Press Release

Earth Island Institute Takes on Big Plastic

The first lawsuit filed in the United States that seeks to hold major food, beverage, and consumer goods companies accountable for plastic pollution

EI logoBerkeley, CA (February 26, 2020) — Earth Island Institute, represented by Cotchett, Pitre, & McCarthy, filed on February 26, 2020, the first major lawsuit against Crystal Geyser Water Company, the Clorox Company, the Coca-Cola Company, Pepsico, Inc., Nestlé USA, Inc., Mars, Incorporated, Danone North America, Mondelez International, Inc., Colgate-Palmolive Company, and the Procter & Gamble Company for polluting our waterways, coasts, and oceans with millions of tons of plastic packaging. The lawsuit was filed in California State Superior Court in the County of San Mateo alleging violations of the California Consumers Legal Remedies Act, public nuisance, breach of express warranty, defective product liability, negligence, and failure to warn of the harms caused by their plastic packaging.

“This is the first of what I believe will be a wave of lawsuits seeking to hold the plastics industry accountable for the unprecedented mess in our oceans,” said Josh Floum, Earth Island Institute’s Board President. “These plastics peddlers knew that our nation’s disposal and recycling capabilities would be overrun, and their products would end up polluting our waterways.”

Through this lawsuit, Earth Island Institute is seeking, among other things, to recover the significant resources it expends to prevent and mitigate the effects of plastic pollution on humans, wildlife, oceans, and waterways in California, where the impacts are particularly acute. For example, an October 2019 report by the San Francisco Estuary Institute revealed that the San Francisco Bay has some of the highest levels of microplastics measured anywhere to date, and many of the particles appear to be linked to single-use plastic items. And a June 2019 study by the Monterey Bay Aquarium Research Institute found that microplastic concentration in Monterey Bay exceeds that of the Great Pacific Garbage Patch and that the primary source was plastic associated with food, beverage, and other consumer goods. The same study also found that small marine animals are consuming these microplastics, thus introducing the particles into the food web that feeds California.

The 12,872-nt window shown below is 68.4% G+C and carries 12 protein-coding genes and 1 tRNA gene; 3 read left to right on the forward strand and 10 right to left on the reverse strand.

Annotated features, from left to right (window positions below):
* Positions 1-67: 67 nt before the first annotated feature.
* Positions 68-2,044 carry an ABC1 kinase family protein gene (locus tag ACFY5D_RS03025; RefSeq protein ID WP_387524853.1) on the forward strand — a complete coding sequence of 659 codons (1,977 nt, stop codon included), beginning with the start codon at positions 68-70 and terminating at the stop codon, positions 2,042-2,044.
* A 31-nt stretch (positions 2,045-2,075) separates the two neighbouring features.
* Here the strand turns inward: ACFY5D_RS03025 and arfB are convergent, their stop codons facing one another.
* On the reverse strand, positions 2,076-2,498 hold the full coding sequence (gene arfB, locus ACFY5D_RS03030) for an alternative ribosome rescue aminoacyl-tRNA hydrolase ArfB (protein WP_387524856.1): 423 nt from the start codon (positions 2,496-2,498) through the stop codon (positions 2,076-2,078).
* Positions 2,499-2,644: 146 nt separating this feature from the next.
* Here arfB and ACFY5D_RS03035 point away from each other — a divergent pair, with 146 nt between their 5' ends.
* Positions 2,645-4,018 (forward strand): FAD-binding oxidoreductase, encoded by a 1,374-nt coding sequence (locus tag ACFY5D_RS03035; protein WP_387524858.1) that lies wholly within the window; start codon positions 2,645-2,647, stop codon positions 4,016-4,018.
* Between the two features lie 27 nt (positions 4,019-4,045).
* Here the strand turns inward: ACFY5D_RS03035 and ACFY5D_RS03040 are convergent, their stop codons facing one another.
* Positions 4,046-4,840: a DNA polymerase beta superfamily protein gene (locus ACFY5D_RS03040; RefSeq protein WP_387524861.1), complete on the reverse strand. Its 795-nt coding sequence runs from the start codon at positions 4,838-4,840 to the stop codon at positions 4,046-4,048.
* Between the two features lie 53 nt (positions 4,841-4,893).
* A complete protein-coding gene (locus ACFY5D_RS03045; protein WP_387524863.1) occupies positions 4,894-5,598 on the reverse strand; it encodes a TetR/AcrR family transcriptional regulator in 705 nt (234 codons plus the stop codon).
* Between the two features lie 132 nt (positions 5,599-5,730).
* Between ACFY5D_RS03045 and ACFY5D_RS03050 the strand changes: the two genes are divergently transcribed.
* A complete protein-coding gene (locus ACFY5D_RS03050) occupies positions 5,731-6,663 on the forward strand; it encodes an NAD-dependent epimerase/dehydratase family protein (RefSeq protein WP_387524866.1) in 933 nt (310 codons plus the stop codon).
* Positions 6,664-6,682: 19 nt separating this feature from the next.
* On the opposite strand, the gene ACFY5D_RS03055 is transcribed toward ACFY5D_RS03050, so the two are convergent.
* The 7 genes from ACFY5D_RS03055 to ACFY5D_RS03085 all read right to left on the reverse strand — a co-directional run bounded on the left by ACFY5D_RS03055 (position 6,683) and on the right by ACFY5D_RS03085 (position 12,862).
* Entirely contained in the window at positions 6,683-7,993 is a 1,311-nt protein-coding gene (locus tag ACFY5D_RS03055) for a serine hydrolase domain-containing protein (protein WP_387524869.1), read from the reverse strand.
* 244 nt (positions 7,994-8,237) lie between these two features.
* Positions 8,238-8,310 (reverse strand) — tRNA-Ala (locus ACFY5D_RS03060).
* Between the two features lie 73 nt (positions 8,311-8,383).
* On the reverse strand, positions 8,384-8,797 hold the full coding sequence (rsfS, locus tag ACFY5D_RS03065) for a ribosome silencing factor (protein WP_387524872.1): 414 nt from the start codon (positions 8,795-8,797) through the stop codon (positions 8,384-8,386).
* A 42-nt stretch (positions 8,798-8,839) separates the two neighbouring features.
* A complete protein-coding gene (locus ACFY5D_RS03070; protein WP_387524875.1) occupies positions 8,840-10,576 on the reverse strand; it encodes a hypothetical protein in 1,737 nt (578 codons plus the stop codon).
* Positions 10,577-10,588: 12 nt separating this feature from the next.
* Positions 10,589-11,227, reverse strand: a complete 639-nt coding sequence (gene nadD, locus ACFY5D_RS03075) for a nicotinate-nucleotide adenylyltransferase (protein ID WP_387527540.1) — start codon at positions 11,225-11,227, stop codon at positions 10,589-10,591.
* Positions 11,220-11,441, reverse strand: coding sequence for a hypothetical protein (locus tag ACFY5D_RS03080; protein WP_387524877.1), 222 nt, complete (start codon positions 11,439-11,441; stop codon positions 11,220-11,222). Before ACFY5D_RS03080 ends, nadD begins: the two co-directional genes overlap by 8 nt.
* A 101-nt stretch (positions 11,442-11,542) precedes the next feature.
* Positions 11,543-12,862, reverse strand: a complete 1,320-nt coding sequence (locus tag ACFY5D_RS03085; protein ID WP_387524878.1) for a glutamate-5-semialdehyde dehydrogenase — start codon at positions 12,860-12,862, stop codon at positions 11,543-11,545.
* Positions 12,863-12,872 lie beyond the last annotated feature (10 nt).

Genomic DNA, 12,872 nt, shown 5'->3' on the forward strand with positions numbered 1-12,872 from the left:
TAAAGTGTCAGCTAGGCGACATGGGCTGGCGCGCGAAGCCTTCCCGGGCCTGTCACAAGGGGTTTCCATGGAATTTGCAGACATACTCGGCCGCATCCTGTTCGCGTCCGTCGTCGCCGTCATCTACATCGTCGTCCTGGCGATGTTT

Mark Molumphy, a partner at Cotchett, Pitre & McCarthy, lead counsel for Earth Island Institute, said, “This is not just a disaster that future generations will have to deal with. It is happening now and getting worse with each passing day. We are ingesting more and more plastic in the water we drink and the food we eat.” The complaint alleges that the average person ingests approximately 5 grams of plastic on a weekly basis – roughly the equivalent of a credit card. Furthermore, as described in the complaint, plastic alters the chemical composition of the ocean when it breaks apart into smaller pieces by releasing toxic chemicals into the surrounding water. Potential pollutants released through this process include bisphenol A and PS oligomer, two known hormone disruptors. Finally, plastic particles attract other toxins, such as polychlorinated biphenyls (PCBs) and polycyclic aromatic hydrocarbons (PAHs), thus becoming more toxic to humans, wildlife, and the environment over time.